After the participant had assumed the experimental position (aero or upright), exercise started at 50 W and continued for 45 minutes at the three absolute workloads previously outlined. Blood samples were taken every 2.5 minutes as previously described.
Venous catheters were inserted into the antecubital vein. An initial 2 ml of the catheter system contents (blood saline mixture) was discarded before withdrawal of the main 3 ml sample. Between samples, the catheter system was flushed with 12 ml heparinised saline to prevent clotting. From each main sample, 1 ml was immediately deproteinised in 2 ml ice cold 8% perchloric acid. The samples were vortex mixed and centrifuged, and the supernatant was frozen at −20°C for later enzymatic analysis of lactate.
Gross mechanical efficiency
The percentage gross mechanical efficiency (%GME) was calculated from the following equation at the final minute of each workload (steady state):
Individual mean maximal exercise data were analysed with a paired t test. The steady state exercise data were analysed using the last five minutes of each of the three levels of intensity (50, 100, 150 W). Submaximal exercise data were analysed using paired t tests and repeated measures analysis of variance. Data are reported as mean (SD).
The participants had a mean age of 19.1 (1.10) years, height of 181.95 (4.27) cm, mass of 70.98 (3.12) kg, and body mass index of 21.46 (1.21).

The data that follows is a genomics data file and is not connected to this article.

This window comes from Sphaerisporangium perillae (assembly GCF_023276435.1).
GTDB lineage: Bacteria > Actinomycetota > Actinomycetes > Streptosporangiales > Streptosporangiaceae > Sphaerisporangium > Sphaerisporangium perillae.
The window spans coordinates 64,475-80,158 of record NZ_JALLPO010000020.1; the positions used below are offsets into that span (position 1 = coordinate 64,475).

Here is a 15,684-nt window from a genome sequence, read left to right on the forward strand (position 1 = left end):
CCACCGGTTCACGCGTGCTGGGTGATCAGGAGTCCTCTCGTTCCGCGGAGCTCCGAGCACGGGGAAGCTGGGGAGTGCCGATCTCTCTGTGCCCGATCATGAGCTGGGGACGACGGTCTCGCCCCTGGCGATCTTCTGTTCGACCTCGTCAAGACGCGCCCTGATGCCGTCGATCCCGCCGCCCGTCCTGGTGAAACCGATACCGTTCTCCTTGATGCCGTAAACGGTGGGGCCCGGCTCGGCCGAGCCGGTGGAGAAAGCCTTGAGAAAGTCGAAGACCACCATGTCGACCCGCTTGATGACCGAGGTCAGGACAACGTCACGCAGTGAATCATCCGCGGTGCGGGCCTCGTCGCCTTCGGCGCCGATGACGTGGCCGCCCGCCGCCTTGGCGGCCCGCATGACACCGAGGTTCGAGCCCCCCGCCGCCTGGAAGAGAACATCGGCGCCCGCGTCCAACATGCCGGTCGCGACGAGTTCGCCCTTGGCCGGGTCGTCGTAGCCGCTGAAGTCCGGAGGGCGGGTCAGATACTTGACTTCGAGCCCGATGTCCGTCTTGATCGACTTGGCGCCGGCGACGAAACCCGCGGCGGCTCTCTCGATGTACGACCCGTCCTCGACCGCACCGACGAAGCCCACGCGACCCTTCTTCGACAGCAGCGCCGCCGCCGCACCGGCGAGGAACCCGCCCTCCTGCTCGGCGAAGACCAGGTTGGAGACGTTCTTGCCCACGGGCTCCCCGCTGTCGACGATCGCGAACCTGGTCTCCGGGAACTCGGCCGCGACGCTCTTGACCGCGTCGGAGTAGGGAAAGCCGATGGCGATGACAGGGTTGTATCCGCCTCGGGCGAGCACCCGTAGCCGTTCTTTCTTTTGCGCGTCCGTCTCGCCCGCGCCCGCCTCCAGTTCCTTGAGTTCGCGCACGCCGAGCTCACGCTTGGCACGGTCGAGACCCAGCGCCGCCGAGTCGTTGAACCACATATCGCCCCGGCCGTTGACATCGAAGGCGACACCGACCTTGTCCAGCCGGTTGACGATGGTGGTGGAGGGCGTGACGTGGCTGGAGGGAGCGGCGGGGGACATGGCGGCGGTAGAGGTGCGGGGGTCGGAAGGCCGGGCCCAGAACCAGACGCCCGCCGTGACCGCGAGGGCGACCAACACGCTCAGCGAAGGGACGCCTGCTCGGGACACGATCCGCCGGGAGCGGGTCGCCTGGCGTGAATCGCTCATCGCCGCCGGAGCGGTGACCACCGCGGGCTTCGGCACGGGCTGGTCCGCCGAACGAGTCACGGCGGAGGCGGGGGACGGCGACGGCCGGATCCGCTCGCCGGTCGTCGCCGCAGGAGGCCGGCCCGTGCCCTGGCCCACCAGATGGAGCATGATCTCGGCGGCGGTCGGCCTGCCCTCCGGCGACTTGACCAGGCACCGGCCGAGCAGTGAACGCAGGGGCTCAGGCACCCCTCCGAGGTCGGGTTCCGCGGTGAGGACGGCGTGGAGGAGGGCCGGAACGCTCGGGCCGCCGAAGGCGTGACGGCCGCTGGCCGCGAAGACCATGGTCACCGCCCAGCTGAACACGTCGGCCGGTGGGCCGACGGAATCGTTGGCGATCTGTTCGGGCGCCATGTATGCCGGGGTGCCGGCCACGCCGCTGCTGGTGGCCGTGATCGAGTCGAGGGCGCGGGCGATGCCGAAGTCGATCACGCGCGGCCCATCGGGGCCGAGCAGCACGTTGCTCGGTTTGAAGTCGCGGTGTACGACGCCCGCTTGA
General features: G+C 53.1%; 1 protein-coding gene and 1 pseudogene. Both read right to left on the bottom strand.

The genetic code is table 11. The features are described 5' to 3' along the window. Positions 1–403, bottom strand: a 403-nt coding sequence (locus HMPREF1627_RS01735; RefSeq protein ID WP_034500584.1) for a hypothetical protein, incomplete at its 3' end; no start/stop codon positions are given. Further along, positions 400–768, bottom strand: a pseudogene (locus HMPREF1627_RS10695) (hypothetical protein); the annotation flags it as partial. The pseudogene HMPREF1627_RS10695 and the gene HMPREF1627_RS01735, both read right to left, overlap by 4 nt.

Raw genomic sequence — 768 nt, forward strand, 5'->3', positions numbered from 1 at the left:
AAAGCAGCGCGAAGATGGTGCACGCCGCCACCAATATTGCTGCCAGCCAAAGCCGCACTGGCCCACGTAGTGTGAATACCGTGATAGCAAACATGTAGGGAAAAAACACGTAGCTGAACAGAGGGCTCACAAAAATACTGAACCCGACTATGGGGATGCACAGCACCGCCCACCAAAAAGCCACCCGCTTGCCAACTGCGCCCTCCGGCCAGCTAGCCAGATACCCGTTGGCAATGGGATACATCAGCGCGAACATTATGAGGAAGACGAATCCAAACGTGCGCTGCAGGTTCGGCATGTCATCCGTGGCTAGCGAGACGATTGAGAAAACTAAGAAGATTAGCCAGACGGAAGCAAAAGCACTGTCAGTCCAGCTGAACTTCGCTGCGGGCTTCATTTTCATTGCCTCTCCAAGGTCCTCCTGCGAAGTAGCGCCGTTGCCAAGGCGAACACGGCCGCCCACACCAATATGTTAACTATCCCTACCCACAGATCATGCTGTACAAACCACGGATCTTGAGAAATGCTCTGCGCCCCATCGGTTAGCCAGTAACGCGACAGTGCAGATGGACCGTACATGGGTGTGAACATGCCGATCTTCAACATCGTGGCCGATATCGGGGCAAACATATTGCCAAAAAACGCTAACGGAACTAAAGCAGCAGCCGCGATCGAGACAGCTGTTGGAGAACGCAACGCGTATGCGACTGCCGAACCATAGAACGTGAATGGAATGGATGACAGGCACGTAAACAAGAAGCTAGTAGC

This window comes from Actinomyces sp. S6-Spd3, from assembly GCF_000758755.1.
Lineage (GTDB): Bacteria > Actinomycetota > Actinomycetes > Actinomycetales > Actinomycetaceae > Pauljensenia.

Table 1 summarises maximal values for participants in both aero and upright positions during one minute of incremental exercise testing. Participants had a significantly higher Vo2max (ml/kg/min), heart rate maximum, and VEmax, and achieved a greater workload in the upright position. There was no significant difference between positions for Vo2max measured in litres/min.
Steady state exercise
During submaximal work at three absolute work outputs (50, 100, 150 W), variables increased in a stepwise fashion as intensity of exercise increased (table 2). A significant difference was found between positions for Vo2 using a repeated measures analysis of variance. Other variables did not differ between groups (figs 1 and 2).
Gross mechanical efficiency
The %GME increased as exercise progressed in both positions. There was a significantly higher value obtained for the upright position at 50 and 100 W, which was not significant at 150 W.